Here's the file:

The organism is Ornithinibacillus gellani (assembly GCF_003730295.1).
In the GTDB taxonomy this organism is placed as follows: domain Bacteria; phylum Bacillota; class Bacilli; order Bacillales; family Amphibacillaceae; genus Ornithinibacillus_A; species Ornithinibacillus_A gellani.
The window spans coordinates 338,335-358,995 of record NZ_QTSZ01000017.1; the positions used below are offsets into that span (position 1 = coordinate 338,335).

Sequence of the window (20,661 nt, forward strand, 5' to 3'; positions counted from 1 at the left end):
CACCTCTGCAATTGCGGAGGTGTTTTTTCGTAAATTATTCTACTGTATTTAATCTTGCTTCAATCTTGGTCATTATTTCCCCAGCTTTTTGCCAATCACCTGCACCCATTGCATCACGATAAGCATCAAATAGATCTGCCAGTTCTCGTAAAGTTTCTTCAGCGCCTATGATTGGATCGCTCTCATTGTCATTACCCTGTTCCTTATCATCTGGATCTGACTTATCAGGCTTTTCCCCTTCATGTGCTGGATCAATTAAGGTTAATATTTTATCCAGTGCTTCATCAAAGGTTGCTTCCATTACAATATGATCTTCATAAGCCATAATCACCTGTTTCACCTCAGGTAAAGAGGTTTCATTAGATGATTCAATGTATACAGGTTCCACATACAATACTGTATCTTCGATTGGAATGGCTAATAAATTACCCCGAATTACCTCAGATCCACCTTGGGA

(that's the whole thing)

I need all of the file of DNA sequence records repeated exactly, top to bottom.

The organism is Ornithinibacillus gellani (assembly GCF_003730295.1).
In the GTDB taxonomy this organism is placed as follows: domain Bacteria; phylum Bacillota; class Bacilli; order Bacillales; family Amphibacillaceae; genus Ornithinibacillus_A; species Ornithinibacillus_A gellani.
The window spans coordinates 338,335-358,995 of record NZ_QTSZ01000017.1; the positions used below are offsets into that span (position 1 = coordinate 338,335).

Sequence of the window (20,661 nt, forward strand, 5' to 3'; positions counted from 1 at the left end):
CACCTCTGCAATTGCGGAGGTGTTTTTTCGTAAATTATTCTACTGTATTTAATCTTGCTTCAATCTTGGTCATTATTTCCCCAGCTTTTTGCCAATCACCTGCACCCATTGCATCACGATAAGCATCAAATAGATCTGCCAGTTCTCGTAAAGTTTCTTCAGCGCCTATGATTGGATCGCTCTCATTGTCATTACCCTGTTCCTTATCATCTGGATCTGACTTATCAGGCTTTTCCCCTTCATGTGCTGGATCAATTAAGGTTAATATTTTATCCAGTGCTTCATCAAAGGTTGCTTCCATTACAATATGATCTTCATAAGCCATAATCACCTGTTTCACCTCAGGTAAAGAGGTTTCATTAGATGATTCAATGTATACAGGTTCCACATACAATACTGTATCTTCGATTGGAATGGCTAATAAATTACCCCGAATTACCTCAGATCCACCTTGGGA